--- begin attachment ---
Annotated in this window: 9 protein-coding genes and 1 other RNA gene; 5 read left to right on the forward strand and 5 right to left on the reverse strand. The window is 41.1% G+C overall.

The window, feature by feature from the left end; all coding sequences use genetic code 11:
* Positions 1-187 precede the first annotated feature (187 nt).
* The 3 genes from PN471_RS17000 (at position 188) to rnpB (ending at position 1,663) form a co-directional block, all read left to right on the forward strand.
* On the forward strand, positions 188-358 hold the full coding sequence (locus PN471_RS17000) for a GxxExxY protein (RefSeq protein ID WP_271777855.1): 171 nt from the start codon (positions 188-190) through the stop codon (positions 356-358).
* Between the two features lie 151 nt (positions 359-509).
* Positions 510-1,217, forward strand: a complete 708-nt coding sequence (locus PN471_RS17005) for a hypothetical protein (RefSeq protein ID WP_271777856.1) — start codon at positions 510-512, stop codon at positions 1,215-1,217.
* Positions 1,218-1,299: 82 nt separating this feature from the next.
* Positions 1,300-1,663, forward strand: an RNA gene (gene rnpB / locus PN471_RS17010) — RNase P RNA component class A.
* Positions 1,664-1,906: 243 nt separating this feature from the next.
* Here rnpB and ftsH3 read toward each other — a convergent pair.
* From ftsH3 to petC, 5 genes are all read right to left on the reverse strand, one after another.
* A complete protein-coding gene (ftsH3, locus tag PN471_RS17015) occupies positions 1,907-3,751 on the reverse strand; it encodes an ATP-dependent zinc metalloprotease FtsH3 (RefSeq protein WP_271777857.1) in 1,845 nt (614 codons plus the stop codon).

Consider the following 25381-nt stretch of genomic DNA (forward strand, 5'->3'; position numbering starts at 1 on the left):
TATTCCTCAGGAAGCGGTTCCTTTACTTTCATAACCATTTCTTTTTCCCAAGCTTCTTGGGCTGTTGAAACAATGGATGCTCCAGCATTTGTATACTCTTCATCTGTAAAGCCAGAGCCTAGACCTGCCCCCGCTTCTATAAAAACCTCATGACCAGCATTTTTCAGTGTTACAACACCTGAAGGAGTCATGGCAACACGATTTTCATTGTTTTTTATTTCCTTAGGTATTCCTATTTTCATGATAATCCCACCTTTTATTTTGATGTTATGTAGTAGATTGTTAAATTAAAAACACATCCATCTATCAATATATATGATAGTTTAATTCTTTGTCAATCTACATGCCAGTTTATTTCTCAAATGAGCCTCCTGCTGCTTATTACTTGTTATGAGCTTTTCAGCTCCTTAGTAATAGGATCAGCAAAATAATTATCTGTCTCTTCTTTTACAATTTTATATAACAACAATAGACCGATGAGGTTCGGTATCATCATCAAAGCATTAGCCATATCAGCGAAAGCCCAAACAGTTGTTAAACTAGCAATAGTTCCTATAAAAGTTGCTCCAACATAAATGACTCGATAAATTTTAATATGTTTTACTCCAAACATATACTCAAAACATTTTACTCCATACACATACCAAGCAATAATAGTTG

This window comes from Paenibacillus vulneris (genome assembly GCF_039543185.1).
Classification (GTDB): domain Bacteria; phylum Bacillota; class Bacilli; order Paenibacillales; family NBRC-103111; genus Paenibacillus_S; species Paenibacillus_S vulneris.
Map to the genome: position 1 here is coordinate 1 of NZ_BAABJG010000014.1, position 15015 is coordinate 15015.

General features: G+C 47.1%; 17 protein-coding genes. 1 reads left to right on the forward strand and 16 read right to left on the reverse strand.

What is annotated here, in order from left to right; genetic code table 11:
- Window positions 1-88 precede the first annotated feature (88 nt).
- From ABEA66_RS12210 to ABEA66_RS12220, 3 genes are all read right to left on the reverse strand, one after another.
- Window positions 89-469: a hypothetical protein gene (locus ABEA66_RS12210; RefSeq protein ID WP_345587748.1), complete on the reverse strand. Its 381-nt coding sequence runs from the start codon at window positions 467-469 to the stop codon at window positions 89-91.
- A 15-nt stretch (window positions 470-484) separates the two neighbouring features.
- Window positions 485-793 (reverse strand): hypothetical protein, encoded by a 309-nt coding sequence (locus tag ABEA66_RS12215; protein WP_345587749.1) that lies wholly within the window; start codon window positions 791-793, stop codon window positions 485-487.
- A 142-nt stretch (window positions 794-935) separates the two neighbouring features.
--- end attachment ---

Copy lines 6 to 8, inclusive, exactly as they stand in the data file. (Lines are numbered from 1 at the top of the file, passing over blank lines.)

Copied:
* Between the two features lie 151 nt (positions 359-509).
* Positions 510-1,217, forward strand: a complete 708-nt coding sequence (locus PN471_RS17005) for a hypothetical protein (RefSeq protein ID WP_271777856.1) — start codon at positions 510-512, stop codon at positions 1,215-1,217.
* Positions 1,218-1,299: 82 nt separating this feature from the next.